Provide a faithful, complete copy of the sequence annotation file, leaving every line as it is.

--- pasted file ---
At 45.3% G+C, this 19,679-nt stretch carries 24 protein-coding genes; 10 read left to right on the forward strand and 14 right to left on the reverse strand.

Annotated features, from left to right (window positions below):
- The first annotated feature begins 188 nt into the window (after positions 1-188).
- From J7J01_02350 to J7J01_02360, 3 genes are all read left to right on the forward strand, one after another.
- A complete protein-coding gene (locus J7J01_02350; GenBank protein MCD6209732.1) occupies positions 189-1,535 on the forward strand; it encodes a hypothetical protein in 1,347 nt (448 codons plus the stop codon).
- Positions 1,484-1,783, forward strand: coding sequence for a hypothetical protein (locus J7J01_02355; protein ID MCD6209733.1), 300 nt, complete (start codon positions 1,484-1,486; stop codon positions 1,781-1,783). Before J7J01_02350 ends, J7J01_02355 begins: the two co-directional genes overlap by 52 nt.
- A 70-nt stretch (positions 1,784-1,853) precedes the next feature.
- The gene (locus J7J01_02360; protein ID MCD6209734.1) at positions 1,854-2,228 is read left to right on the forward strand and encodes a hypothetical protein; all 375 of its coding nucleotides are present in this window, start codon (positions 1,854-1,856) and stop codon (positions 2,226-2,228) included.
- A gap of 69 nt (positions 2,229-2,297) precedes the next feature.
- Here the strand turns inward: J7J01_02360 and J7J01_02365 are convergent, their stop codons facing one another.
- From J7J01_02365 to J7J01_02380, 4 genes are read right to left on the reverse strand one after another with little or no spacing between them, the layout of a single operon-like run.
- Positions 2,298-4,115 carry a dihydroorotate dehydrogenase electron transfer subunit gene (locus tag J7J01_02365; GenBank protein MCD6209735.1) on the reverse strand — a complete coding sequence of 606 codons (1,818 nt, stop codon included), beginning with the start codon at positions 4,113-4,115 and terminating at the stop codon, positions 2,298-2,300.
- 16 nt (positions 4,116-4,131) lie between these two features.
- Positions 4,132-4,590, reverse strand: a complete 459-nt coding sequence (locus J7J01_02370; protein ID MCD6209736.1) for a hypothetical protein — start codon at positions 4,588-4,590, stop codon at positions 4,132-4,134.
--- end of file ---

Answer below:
At 45.3% G+C, this 19,679-nt stretch carries 24 protein-coding genes; 10 read left to right on the forward strand and 14 right to left on the reverse strand.

Annotated features, from left to right (window positions below):
- The first annotated feature begins 188 nt into the window (after positions 1-188).
- From J7J01_02350 to J7J01_02360, 3 genes are all read left to right on the forward strand, one after another.
- A complete protein-coding gene (locus J7J01_02350; GenBank protein MCD6209732.1) occupies positions 189-1,535 on the forward strand; it encodes a hypothetical protein in 1,347 nt (448 codons plus the stop codon).
- Positions 1,484-1,783, forward strand: coding sequence for a hypothetical protein (locus J7J01_02355; protein ID MCD6209733.1), 300 nt, complete (start codon positions 1,484-1,486; stop codon positions 1,781-1,783). Before J7J01_02350 ends, J7J01_02355 begins: the two co-directional genes overlap by 52 nt.
- A 70-nt stretch (positions 1,784-1,853) precedes the next feature.
- The gene (locus J7J01_02360; protein ID MCD6209734.1) at positions 1,854-2,228 is read left to right on the forward strand and encodes a hypothetical protein; all 375 of its coding nucleotides are present in this window, start codon (positions 1,854-1,856) and stop codon (positions 2,226-2,228) included.
- A gap of 69 nt (positions 2,229-2,297) precedes the next feature.
- Here the strand turns inward: J7J01_02360 and J7J01_02365 are convergent, their stop codons facing one another.
- From J7J01_02365 to J7J01_02380, 4 genes are read right to left on the reverse strand one after another with little or no spacing between them, the layout of a single operon-like run.
- Positions 2,298-4,115 carry a dihydroorotate dehydrogenase electron transfer subunit gene (locus tag J7J01_02365; GenBank protein MCD6209735.1) on the reverse strand — a complete coding sequence of 606 codons (1,818 nt, stop codon included), beginning with the start codon at positions 4,113-4,115 and terminating at the stop codon, positions 2,298-2,300.
- 16 nt (positions 4,116-4,131) lie between these two features.
- Positions 4,132-4,590, reverse strand: a complete 459-nt coding sequence (locus J7J01_02370; protein ID MCD6209736.1) for a hypothetical protein — start codon at positions 4,588-4,590, stop codon at positions 4,132-4,134.